Trapped Chilean Miners Have A Window To The World That Is 3.18 Inches Wide

chile mine paloma tube supplies

Men work on a pipe used to be in touch with 33 trapped miners at the San Jose collapsed mine near Copiapo, Chile. Roberto Candia/AP Photo hide caption

toggle caption Roberto Candia/AP Photo

Near Copiapo, Chile, the Schramm T-130 probe — the so-called "Plan B" drill — has reached 33 miners who have been trapped underground since early August.

According to the BBC, "it will take weeks for the 630m (2,060ft) deep hole to be redrilled to allow the miners to be pulled out."

The width will need to be about 60cm (28in). It is hoped the men can be freed by early November.

If you haven't seen the most-recent Newsweek, check out an article called "Surviving the Darkness," which details "how 33 trapped Chilean miners can beat the danger of living without sunlight." (In fact, 32 of the miners are Chilean. One man, Carlos Mamani, is Bolivian.)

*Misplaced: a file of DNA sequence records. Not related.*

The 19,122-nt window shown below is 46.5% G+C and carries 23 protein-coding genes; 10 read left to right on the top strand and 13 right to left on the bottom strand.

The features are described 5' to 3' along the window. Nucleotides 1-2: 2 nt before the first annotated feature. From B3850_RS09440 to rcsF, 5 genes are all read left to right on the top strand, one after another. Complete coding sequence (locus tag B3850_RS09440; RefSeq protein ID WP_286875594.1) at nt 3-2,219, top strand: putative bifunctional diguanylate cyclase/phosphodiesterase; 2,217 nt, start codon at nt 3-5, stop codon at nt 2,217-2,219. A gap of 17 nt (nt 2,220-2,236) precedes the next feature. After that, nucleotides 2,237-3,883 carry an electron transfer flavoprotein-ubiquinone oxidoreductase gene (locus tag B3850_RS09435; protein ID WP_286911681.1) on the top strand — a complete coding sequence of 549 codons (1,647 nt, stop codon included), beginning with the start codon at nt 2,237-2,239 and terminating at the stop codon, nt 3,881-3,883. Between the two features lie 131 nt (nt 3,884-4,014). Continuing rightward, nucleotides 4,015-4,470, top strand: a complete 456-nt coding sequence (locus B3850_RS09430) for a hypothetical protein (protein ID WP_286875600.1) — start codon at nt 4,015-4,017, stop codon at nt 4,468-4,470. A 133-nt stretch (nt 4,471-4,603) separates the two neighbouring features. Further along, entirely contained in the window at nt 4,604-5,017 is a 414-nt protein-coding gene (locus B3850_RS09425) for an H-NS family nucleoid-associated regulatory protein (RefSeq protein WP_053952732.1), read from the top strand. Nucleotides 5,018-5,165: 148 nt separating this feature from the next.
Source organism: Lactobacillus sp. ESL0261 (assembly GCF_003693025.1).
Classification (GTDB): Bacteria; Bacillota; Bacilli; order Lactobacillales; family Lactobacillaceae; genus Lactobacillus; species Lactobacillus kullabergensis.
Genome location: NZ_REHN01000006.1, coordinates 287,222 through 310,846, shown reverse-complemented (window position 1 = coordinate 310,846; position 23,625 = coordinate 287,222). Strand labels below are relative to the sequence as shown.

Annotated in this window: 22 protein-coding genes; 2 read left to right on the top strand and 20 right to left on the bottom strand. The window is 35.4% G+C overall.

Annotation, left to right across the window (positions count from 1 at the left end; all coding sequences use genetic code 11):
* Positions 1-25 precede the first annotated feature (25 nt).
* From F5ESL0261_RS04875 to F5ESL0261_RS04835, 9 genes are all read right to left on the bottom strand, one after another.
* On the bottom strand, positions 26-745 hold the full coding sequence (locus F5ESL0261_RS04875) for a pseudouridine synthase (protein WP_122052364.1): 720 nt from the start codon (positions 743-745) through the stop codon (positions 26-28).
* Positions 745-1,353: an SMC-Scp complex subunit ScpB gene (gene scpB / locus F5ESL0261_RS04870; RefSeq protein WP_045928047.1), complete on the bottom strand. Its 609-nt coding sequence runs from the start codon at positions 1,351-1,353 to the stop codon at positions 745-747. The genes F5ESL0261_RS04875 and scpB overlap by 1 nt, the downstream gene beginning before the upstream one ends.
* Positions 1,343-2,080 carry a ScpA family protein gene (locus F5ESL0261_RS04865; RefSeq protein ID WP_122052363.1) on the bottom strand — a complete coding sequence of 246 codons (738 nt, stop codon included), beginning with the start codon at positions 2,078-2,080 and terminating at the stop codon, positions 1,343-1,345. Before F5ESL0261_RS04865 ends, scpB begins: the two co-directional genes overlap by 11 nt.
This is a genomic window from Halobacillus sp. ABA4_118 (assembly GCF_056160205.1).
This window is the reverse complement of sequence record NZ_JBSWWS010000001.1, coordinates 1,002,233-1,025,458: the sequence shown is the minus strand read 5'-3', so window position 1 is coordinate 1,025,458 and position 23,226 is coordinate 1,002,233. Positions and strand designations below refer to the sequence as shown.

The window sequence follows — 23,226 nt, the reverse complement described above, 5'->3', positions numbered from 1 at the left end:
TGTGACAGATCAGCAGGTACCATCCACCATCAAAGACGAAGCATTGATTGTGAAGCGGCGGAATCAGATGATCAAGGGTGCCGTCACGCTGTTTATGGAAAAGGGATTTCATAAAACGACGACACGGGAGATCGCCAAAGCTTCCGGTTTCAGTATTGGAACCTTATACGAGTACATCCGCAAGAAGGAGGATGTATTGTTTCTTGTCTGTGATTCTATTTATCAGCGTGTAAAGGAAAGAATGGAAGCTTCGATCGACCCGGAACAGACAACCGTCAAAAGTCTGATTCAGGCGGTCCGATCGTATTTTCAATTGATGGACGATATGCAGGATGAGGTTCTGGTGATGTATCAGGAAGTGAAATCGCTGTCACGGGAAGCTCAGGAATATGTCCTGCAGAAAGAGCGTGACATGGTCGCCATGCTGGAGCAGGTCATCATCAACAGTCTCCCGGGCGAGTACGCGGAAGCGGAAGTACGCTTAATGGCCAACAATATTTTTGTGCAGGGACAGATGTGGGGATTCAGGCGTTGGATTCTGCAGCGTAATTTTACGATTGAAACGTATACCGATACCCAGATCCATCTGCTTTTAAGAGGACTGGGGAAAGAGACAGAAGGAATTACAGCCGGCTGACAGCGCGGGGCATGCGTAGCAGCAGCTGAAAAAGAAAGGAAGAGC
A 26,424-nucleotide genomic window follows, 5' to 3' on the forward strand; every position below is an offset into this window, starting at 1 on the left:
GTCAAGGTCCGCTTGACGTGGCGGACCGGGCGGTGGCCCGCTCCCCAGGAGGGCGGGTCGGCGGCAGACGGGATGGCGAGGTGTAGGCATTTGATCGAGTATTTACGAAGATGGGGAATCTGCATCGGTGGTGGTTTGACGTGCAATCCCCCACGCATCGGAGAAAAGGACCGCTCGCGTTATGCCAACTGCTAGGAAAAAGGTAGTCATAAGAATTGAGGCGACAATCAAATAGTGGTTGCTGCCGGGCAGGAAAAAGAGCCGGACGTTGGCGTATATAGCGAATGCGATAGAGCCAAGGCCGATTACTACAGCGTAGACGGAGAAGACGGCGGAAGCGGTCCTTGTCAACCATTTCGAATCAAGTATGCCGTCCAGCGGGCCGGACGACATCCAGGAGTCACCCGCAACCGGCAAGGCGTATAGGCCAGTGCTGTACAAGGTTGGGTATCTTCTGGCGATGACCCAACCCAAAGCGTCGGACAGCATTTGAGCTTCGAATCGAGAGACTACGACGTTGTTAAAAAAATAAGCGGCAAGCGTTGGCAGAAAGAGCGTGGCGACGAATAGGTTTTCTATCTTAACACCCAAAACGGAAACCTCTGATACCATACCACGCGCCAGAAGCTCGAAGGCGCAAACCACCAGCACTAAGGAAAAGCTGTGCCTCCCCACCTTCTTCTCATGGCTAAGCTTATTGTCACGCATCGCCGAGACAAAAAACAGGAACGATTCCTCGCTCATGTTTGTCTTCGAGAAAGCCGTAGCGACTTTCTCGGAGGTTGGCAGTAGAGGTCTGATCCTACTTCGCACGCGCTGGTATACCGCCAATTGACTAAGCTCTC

It is accompanied by an amazing infographic that illustrates how small the 3.19-inch supply line really is. That conduit is used to send canisters containing food, water, vitamins and more, to the men.

Newsweek details what the miners have received so far, including bottled water, toothbrushes, waterproof shoes, Vitamin D supplements, cameras and phones, and soccer jerseys.



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